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 Monitoring Metal Pesticide Complex in Biological Matrices Using Electro Spray Ionization Mass Spectrometry

Griffin Boone, Grady Blacken, Chemistry, Bellevue Collge 3000 Landerholm Cir SE, Bellevue, WA 98007

Separation of proteins using metal-ligand complexes is a well-established practice in the field of bioengineering and biochemistry. ESI-MS (electrospray ionization mass spectrometry) can be used to identify biological and organic molecules. Previous studies have detected chelated metal ions using ESI-MS, this project focuses on the identification of a metal-ligand complex comprised of a tridentate chelating agent IDA (Iminodiacetic acid) and a bidentate ligand, Histidine. By coordinating copper with IDA a binary complex is formed, this allows for the detection of copper by proxy of the IDA. By selecting a unique fragment related to IDA we can target in MS/MS (tandem mass spectrometry) for greater sensitivity; the complex can be selected for analysis out of solution. We will use this novel approach to build a parent-ion scanning technique to monitor metal-ligand complexes extracted from environmental matrices. First, the ideal solution parameters are determined to maximize the complex formation and detection of the Cu-IDA complex. So far, a high ratio of copper to IDA coupled with a basic buffer has yielded the best data. Creating a ternary complex comprised of copper IDA and an imidazole ring-containing compound, histidine. Selectively turning to the peaks associated with the copper IDA complex, the ternary complexes can be selected for in-depth analysis of its structure and bonding properties. Future work could focus on identification of the metal-ligand complexes from soil samples with other compounds containing imidazole rings such as the neonicotinoid imidacloprid which has been indicated in bee colony collapse. By chelating solid with IDA complex formed from pentacoordinate copper ions could be detected despite the low relative concentration.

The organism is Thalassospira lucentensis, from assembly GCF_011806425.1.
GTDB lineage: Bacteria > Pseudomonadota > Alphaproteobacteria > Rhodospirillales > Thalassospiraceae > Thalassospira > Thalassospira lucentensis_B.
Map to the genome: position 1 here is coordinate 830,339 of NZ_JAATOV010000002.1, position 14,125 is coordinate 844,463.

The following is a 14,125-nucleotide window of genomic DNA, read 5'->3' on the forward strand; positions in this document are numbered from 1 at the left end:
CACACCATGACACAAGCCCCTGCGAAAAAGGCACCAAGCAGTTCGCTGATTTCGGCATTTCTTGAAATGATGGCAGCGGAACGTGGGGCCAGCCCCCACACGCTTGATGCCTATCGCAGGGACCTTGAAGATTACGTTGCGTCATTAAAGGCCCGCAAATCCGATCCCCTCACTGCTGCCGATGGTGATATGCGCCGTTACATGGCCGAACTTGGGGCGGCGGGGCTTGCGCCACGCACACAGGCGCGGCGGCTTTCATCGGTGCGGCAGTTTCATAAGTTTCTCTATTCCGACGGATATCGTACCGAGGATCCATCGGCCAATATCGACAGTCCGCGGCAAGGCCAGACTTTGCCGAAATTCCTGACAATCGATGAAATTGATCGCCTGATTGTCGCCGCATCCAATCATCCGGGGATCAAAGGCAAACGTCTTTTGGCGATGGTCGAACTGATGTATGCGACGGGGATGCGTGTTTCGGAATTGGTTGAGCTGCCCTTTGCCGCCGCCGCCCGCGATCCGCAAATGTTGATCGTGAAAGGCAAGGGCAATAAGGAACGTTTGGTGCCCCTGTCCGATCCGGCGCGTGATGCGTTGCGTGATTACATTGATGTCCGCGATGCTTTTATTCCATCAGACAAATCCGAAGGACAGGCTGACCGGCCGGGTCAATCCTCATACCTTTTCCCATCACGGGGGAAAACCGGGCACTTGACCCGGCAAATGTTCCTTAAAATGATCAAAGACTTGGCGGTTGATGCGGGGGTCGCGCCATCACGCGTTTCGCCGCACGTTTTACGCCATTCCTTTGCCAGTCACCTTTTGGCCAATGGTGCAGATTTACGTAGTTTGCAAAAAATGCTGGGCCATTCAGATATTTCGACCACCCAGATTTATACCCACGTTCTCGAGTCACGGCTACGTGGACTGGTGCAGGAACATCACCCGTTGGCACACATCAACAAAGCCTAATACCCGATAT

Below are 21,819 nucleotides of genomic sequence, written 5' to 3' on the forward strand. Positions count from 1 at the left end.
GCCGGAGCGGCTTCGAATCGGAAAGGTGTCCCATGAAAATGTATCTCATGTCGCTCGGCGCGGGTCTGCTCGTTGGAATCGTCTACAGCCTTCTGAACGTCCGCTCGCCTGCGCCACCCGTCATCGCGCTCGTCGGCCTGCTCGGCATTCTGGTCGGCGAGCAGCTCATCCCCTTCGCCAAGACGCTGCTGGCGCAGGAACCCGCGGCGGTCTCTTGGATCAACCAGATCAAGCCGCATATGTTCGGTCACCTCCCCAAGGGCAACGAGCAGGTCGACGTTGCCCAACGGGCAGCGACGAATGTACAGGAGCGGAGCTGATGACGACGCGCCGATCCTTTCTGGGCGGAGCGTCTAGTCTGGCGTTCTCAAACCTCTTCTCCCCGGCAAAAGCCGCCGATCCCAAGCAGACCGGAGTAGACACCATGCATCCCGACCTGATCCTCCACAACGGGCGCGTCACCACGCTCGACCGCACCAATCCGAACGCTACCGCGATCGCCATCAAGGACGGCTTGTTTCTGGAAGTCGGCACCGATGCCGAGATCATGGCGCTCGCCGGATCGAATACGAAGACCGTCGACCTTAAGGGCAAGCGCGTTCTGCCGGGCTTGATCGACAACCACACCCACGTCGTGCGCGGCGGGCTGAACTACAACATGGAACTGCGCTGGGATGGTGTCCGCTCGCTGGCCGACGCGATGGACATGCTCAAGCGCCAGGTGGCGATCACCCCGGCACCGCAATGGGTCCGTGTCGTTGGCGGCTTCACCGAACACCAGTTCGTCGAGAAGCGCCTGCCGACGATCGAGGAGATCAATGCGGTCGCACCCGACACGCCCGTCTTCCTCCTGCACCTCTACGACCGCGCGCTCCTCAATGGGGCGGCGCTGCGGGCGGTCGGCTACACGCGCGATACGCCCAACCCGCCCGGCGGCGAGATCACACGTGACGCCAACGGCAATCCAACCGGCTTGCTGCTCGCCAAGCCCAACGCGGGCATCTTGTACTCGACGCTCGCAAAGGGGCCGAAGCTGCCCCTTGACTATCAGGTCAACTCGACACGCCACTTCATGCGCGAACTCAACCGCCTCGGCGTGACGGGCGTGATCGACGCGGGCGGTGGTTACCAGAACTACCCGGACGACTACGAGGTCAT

Additional Abstract Information

Presenter: Griffin Boone

Institution: University of Washington

Type: Poster

Subject: Biochemistry

Status: Approved


Time and Location

Session: Poster 2
Date/Time: Mon 3:00pm-4:00pm
Session Number: 2513